parent opinion

'I'm estranged from my sibling, but I don't want to be.'

I have six sisters, and despite the fairly large gap in ages between us, I have a good, loving relationship with five of them. The sixth? It pains me to admit that she's more or less a stranger to me. It's been that way for as long as I can remember, and I can't pinpoint exactly why we've never really been able to forge a strong bond. I do love her – she's my sister. But I don't really know her, and anything that goes on in her life comes filtered down as second-hand information from other members of the family who are better at maintaining communication with her.

Unlike many sibling estrangements, there was never any huge event that caused a rift between us, or a significant fight that created tension. Nor was there any resentment from our shared childhoods, which is another common cause of siblings being torn apart later in life. 

If I had to put it down to one thing, the reason I have never been able to get close to this one younger sister is the fact that we are so different. I'm an empathetic person, but I just don't understand her, or why she does the things she does. I've always described her as not really living in 'the real world', and I guess in that respect, it's as though she's not even really my sister. Certainly not like my other close sisters are. And it doesn't help any chance of bonding when she physically doesn't show up to family events, either.

Video: The unspoken, heroic acts of sisterhood. Post continues below.

Video via Mamamia.

It turns out I'm not alone in my guilt and confusion over not having a relationship with a sibling. As the holiday season drew nearer, many people took to TikTok to share their experiences of growing apart from a sibling they were once close to, or of never really having had the loving bond with a sibling they wanted when they were growing up.

Dealing with guilt over an estrangement.

Psychotherapist and relationship expert Lissy Abrahams explains that family relationships are the most complex of all, and says that it is "normal" for many people to not get along with their siblings – whether that be because of personality differences, circumstantial reasons or for no concrete reason at all.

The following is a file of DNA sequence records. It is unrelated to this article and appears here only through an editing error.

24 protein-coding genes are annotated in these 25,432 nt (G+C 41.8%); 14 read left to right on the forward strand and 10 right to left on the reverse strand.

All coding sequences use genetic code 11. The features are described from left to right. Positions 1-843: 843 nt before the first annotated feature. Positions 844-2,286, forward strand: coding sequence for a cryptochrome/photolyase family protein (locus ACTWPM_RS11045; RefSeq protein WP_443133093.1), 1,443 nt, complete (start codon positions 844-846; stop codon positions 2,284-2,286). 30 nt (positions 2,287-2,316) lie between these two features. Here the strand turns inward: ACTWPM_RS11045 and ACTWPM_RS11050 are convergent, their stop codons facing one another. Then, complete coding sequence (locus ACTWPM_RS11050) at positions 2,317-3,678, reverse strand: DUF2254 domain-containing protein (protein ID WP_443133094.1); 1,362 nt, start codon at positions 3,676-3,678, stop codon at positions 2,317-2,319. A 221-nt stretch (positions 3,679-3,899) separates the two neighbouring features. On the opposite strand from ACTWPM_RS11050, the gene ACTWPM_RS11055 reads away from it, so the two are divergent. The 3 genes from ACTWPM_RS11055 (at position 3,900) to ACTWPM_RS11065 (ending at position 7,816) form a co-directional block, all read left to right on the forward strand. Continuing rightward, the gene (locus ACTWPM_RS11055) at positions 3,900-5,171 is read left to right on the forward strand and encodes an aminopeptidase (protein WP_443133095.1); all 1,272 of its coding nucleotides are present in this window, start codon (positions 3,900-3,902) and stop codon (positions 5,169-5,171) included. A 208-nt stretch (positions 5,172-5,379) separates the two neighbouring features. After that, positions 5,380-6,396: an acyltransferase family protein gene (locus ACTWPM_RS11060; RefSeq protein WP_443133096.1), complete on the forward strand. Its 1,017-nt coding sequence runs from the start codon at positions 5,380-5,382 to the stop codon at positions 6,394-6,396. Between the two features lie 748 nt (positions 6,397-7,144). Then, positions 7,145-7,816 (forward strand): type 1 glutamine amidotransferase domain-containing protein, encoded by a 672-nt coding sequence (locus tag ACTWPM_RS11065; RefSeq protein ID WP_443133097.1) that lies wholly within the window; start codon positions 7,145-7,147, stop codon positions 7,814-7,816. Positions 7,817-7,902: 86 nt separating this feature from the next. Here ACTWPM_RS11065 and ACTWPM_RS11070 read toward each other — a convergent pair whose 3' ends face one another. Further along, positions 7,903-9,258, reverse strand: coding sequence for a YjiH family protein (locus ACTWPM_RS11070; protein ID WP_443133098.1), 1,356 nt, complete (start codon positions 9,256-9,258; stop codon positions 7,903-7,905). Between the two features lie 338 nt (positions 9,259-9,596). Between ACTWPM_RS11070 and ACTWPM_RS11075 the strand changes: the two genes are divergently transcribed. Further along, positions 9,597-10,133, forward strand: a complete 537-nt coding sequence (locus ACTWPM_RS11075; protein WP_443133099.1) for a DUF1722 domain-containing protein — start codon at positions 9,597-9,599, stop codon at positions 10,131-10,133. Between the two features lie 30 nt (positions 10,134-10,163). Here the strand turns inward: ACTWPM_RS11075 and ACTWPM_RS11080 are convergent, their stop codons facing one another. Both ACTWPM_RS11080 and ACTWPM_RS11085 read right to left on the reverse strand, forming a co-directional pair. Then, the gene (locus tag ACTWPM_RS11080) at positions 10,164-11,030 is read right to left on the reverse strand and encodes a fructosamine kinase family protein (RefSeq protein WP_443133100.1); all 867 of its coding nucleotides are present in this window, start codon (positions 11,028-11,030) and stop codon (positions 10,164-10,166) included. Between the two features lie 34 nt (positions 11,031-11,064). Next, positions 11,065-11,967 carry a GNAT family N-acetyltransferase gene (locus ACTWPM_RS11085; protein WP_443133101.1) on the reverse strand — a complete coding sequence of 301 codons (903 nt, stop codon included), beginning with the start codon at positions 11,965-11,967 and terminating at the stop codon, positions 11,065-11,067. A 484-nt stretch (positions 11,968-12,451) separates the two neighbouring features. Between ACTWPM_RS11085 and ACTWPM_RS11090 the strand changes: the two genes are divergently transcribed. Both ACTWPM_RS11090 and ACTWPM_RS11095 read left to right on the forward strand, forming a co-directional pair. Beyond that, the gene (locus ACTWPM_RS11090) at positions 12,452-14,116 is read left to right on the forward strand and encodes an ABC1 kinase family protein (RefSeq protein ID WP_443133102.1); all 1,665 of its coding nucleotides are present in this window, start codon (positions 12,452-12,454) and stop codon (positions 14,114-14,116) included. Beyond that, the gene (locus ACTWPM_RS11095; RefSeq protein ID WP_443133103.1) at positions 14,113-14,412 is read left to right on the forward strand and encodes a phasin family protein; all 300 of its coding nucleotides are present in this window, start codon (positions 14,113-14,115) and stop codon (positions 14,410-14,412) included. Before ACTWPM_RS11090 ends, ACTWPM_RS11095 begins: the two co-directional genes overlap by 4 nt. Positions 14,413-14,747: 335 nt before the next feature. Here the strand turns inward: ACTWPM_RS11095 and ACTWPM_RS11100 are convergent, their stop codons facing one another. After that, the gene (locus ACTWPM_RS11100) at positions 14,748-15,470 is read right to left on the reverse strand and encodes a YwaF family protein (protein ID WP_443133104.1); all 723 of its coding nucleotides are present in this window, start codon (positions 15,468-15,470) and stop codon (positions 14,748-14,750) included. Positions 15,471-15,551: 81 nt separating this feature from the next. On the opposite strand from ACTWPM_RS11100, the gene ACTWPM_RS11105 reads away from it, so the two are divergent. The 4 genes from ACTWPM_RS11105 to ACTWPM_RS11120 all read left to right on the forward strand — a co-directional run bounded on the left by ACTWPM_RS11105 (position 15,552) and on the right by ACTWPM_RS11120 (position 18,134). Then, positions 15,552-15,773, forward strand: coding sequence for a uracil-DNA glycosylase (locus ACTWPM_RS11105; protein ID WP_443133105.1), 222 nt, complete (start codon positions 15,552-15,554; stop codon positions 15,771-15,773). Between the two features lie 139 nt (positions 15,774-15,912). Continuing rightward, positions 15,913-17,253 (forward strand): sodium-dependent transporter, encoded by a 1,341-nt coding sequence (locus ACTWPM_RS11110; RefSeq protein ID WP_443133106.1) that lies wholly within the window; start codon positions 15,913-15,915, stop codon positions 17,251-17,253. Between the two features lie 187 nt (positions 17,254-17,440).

"Many siblings are not in touch with each other. In the past when humans lived on the savannah, loyal sibling relationships were part of the survival strategy to alert them to predators and to keep each other safe," Abrahams explains. 

"These days, humans are more dispersed and don't have the same role in ensuring each other's survival, so more of them live separately and create more disconnected lives.

She adds, "Many siblings need to adjust their expectations for what the relationship 'should be' and deal with what it actually is in reality. If the guilt isn't dissipating sufficiently, find a good therapist who can help to understand the past experiences that impacted the relationship and process deeper feelings that linger. This may alleviate the guilt by either healing the relationship or accepting the gap that exists between the siblings."


Over on Reddit, the topic of estranged siblings is one that never really loses traction – and for some, that estrangement causes little more than indifference. There are no ill feelings or anger or guilt, just matter-of-factness about two people who have simply been born into the same family, and not necessarily choosing to be tied to one another for life.

One commenter wrote: "I wouldn't say [our relationship is] bad, but my brother and I simply don't keep in touch. He's a lot older than me, so we never really had a close bond or anything. I haven't seen him in eight years, and we text each other like once or twice a year at most."

For others, their expectations of a healthy sibling relationship just never eventuated. "My sister and I grew up in a single-parent household. And although you would think that would make us closer, we never got along. To the point that now, in my adulthood, we don't speak at all and I can barely recall any memories growing up with her."

It's never too late to reconnect.

If it was childhood behaviours or family issues that caused the rift, as adults looking at the situation, they're more likely to be able to take the mature, understanding path to reconciliation.


Abrahams explains, "Sibling dynamics can change in adulthood. As adults, they've matured and can step outside of their childhood version of their sibling to see other perspectives. Children can adopt victim-like positions and as an adult they often understand that life is more complex than that. This can help them develop a more empathic view of what their sibling experienced in childhood."

Rifts can often begin in childhood. Image: Getty.


Reuniting with an estranged sibling for the holidays can cause anxiety for some, who anticipate awkwardness or confrontation, but there are ways to get through it, and even use it to move towards reconnection if that is your hope.

First, Abrahams suggests being realistic about the situation. "You're unlikely to work through long-standing issues with your sibling on this occasion, unless a quick apology from either one of you is all that's needed. However, it may be that you both soften on this occasion and want to connect, so be open to the possibility of repair in your relationship."

Abrahams also advises people to think ahead about what you hope to gain from the situation, and plan your thoughts and actions accordingly. "Plan in advance how you want to interact with them. You can keep your distance if you want or you can keep conversations light, or look for topics with some common ground.

"You can set boundaries around uncomfortable topics and steer the conversation away, or limit your time together – or even take your leave."

Feature Image: Getty.

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